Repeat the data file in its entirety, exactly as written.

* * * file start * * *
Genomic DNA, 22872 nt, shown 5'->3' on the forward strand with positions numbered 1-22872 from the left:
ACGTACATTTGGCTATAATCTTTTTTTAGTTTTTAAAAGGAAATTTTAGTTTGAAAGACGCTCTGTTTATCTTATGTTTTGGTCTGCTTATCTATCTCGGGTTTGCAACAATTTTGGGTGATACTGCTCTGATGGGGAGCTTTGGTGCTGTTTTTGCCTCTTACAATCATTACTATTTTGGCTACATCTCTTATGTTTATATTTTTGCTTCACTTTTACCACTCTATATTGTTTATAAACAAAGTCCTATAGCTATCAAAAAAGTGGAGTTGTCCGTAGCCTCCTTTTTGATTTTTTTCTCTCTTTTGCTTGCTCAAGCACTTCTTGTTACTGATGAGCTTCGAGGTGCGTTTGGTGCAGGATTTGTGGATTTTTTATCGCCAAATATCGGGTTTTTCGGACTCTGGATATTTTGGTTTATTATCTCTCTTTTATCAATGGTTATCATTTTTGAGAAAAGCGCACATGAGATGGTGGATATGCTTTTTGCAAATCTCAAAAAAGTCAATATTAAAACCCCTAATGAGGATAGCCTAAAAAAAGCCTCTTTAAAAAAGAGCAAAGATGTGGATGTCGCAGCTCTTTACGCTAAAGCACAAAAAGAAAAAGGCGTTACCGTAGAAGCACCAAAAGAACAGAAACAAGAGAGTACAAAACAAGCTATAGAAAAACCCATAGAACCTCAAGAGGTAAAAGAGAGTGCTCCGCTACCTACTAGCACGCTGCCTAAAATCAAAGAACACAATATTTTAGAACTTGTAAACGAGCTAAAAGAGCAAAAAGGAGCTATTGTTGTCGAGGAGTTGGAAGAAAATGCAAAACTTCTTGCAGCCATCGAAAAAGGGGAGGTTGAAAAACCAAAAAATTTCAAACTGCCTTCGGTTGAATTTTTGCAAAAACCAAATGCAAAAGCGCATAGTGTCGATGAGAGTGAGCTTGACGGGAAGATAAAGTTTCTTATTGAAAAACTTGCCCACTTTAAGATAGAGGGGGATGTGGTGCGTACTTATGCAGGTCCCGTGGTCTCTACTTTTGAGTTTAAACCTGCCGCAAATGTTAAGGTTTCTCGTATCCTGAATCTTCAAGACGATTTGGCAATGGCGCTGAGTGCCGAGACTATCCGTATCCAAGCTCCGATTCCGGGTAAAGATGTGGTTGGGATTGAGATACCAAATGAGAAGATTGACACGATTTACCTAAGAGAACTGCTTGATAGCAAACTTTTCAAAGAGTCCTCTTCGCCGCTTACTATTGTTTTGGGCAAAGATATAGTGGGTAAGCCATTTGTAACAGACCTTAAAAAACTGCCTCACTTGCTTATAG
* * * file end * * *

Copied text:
Genomic DNA, 22872 nt, shown 5'->3' on the forward strand with positions numbered 1-22872 from the left:
ACGTACATTTGGCTATAATCTTTTTTTAGTTTTTAAAAGGAAATTTTAGTTTGAAAGACGCTCTGTTTATCTTATGTTTTGGTCTGCTTATCTATCTCGGGTTTGCAACAATTTTGGGTGATACTGCTCTGATGGGGAGCTTTGGTGCTGTTTTTGCCTCTTACAATCATTACTATTTTGGCTACATCTCTTATGTTTATATTTTTGCTTCACTTTTACCACTCTATATTGTTTATAAACAAAGTCCTATAGCTATCAAAAAAGTGGAGTTGTCCGTAGCCTCCTTTTTGATTTTTTTCTCTCTTTTGCTTGCTCAAGCACTTCTTGTTACTGATGAGCTTCGAGGTGCGTTTGGTGCAGGATTTGTGGATTTTTTATCGCCAAATATCGGGTTTTTCGGACTCTGGATATTTTGGTTTATTATCTCTCTTTTATCAATGGTTATCATTTTTGAGAAAAGCGCACATGAGATGGTGGATATGCTTTTTGCAAATCTCAAAAAAGTCAATATTAAAACCCCTAATGAGGATAGCCTAAAAAAAGCCTCTTTAAAAAAGAGCAAAGATGTGGATGTCGCAGCTCTTTACGCTAAAGCACAAAAAGAAAAAGGCGTTACCGTAGAAGCACCAAAAGAACAGAAACAAGAGAGTACAAAACAAGCTATAGAAAAACCCATAGAACCTCAAGAGGTAAAAGAGAGTGCTCCGCTACCTACTAGCACGCTGCCTAAAATCAAAGAACACAATATTTTAGAACTTGTAAACGAGCTAAAAGAGCAAAAAGGAGCTATTGTTGTCGAGGAGTTGGAAGAAAATGCAAAACTTCTTGCAGCCATCGAAAAAGGGGAGGTTGAAAAACCAAAAAATTTCAAACTGCCTTCGGTTGAATTTTTGCAAAAACCAAATGCAAAAGCGCATAGTGTCGATGAGAGTGAGCTTGACGGGAAGATAAAGTTTCTTATTGAAAAACTTGCCCACTTTAAGATAGAGGGGGATGTGGTGCGTACTTATGCAGGTCCCGTGGTCTCTACTTTTGAGTTTAAACCTGCCGCAAATGTTAAGGTTTCTCGTATCCTGAATCTTCAAGACGATTTGGCAATGGCGCTGAGTGCCGAGACTATCCGTATCCAAGCTCCGATTCCGGGTAAAGATGTGGTTGGGATTGAGATACCAAATGAGAAGATTGACACGATTTACCTAAGAGAACTGCTTGATAGCAAACTTTTCAAAGAGTCCTCTTCGCCGCTTACTATTGTTTTGGGCAAAGATATAGTGGGTAAGCCATTTGTAACAGACCTTAAAAAACTGCCTCACTTGCTTATAG